A is for Adventure



(This is the first post in my new "Spiritual Alphabet" writing series, in which I will offer short reflections on words related to spirituality. Feel free to suggest a word!)


Adventure. Over the years, this has become one of my favourite words to describe my spiritual journey. On a first hearing, it may bring to mind the sorts of adventures we love most: those characterised by exploration, discovery, travel, inspiration, and imagination. We are exploring new paths, discovering our strengths, traveling to new places, inspired by new ideas, and imagining delights around every corner. What a grand adventure! we say, as we savour every drop of milk and honey in this land of plenty. This is the honeymoon stage of the spiritual adventure, and it is characterised by joy.


As the journey continues, the word takes on added meaning: adventure as unpredictable, wild, and unknown – but still delightful and exhilarating, for the most part. These are the rabbit trails and red herrings and side trips we take along the path. We wander off, following our nose or our gut or our heart, and step into something wholly unexpected. The wind rushes us in, whipping our faces with our hair, and we return to the path feeling that something has changed. We are not quite the same as we were before we left the trail. What an adventure! we laugh, breathless and half-tempted to run right off the path again in search of more. This stage of adventure is like a rollercoaster – there are a few fearful moments, but we finish feeling enlivened and invigorated.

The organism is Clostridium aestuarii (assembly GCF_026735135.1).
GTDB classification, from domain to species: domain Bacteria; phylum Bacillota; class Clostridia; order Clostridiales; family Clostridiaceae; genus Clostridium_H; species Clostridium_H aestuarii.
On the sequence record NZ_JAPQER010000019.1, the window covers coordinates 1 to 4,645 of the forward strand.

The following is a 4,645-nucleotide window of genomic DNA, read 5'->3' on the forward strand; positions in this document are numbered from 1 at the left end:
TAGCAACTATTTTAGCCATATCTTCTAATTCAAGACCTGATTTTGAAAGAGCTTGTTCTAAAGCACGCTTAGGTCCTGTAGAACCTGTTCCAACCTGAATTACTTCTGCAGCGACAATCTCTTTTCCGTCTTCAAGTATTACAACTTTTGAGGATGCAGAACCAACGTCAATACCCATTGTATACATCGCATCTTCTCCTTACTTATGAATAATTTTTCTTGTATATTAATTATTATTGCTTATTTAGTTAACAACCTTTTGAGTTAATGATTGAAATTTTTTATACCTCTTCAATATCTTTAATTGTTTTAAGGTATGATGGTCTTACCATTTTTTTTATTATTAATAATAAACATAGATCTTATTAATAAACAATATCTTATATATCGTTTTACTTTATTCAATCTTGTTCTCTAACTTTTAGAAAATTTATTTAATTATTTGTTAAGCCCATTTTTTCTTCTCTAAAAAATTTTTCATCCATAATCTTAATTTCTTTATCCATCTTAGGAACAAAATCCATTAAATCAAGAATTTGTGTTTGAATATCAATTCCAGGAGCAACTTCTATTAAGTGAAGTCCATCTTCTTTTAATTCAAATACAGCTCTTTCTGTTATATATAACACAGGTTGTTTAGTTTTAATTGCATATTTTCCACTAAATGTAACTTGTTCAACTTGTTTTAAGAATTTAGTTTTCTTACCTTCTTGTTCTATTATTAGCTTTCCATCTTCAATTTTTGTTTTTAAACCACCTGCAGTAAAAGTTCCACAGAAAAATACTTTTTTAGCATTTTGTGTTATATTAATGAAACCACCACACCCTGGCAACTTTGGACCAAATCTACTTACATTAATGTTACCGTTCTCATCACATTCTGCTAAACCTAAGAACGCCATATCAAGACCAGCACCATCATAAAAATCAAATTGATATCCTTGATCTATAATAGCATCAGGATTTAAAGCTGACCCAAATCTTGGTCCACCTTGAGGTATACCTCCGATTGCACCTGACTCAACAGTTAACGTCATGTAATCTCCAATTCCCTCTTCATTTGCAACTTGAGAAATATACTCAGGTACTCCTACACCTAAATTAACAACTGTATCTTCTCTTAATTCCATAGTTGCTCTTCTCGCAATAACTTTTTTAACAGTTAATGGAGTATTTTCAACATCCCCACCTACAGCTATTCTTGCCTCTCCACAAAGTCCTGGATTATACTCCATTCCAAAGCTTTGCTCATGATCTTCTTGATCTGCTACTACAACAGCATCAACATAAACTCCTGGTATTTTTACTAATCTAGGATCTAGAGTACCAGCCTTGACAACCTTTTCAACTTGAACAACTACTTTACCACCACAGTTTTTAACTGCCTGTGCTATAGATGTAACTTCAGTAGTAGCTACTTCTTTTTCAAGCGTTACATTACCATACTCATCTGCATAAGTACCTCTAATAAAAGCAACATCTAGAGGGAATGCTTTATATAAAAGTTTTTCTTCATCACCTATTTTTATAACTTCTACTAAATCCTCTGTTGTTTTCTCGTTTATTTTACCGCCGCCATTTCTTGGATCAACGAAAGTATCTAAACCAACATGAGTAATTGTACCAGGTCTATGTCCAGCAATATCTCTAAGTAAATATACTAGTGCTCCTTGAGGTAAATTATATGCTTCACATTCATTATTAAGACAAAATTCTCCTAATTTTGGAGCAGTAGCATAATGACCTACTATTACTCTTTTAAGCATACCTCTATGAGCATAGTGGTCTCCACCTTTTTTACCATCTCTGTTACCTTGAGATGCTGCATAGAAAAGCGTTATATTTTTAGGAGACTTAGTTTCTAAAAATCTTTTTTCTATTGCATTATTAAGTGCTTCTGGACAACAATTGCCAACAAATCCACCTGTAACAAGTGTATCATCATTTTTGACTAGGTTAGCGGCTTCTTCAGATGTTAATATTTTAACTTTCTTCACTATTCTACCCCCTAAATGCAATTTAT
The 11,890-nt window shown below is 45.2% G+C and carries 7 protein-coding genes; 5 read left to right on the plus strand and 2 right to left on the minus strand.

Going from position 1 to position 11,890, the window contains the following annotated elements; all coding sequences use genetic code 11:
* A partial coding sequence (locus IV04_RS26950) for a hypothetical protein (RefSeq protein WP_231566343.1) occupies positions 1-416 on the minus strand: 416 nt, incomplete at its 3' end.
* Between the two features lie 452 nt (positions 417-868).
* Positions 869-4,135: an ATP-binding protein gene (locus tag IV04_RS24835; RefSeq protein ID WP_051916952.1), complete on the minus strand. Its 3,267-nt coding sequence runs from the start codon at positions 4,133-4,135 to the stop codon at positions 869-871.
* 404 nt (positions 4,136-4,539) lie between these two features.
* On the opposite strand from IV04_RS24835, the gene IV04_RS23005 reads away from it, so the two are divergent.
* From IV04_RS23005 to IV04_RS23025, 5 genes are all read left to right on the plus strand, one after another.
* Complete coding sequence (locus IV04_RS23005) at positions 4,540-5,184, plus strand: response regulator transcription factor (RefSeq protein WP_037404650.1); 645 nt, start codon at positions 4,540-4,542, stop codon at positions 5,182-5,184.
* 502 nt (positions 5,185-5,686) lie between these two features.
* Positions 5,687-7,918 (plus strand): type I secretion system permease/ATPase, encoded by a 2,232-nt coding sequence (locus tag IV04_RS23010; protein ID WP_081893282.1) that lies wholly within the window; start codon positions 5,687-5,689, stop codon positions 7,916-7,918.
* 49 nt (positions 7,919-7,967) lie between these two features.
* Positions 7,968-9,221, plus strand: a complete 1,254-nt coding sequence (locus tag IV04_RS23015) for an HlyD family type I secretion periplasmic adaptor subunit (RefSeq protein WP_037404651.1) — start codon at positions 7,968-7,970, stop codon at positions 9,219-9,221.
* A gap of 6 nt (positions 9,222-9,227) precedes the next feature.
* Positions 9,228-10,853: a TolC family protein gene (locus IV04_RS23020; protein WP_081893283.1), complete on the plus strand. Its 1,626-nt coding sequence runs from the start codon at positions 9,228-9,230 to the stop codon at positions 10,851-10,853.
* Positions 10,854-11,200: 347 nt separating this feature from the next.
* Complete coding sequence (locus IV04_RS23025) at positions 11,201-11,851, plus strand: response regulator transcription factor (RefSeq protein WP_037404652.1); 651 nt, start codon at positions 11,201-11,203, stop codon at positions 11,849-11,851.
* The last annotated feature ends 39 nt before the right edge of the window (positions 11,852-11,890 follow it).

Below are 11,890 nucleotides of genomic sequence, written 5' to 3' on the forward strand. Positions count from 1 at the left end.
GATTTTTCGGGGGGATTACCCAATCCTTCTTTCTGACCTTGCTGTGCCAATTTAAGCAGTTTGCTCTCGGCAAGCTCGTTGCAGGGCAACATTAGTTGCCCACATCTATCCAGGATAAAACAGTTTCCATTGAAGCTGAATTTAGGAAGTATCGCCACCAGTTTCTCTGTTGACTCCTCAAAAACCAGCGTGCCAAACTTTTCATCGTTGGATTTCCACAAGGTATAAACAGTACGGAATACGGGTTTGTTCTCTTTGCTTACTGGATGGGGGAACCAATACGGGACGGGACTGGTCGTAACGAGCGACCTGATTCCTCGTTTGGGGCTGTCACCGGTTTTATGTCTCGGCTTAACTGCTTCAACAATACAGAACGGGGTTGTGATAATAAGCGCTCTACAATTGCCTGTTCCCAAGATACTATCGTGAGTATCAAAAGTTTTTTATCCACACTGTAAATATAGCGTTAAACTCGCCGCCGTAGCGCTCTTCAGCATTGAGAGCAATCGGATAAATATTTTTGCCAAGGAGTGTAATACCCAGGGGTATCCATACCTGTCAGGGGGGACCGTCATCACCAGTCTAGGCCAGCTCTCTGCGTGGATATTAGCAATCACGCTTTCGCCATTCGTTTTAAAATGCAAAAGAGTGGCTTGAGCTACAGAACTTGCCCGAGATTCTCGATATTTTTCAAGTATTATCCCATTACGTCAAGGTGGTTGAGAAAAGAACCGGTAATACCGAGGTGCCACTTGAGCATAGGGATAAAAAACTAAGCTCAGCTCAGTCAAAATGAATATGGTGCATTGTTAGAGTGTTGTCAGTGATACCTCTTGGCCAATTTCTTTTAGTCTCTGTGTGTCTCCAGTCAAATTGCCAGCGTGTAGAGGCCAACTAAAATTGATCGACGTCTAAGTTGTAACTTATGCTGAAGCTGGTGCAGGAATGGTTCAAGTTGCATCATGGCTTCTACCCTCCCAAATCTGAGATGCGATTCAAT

"The word adventure implies a remarkable sense of risk, danger or excitement. While our our spiritual goal may be peace of mind, the most effective path traverses risky territory and delivers remarkable experiences on the way to peace."

~ Elizabeth Lesser

And then there are the adventures of which we say What an adventure! in the way a person might say it who has just had their life turned upside down and inside out. We are at the edge of ourselves and maybe even at the edge of our lives. We are exhausted and discouraged, and maybe what we really mean is What an absolute mess!! or perhaps, What the hell is going on?? The delightful path is now dark and shadowed - perhaps even unpassable. We feel stuck, sidetracked, thwarted, or punished. We attempt a short cut and end up with poison ivy and bramble scratches before we are finally forced to turn around in defeat. We lose our way, and sometimes lose hope that there even is a way. We are weighed down by grief and loss, doubt and despair, anger and cynicism. This stage of adventure often feels like the end of the road.


When I have found myself in this third sort of adventure, I think of Sam’s words to Frodo in The Lord of the Rings, as they near Mordor and find themselves in increasingly dire circumstances. Frodo is ready to give up and hand himself over to his enemies, but Sam invites Frodo to find himself in the story of adventure once again: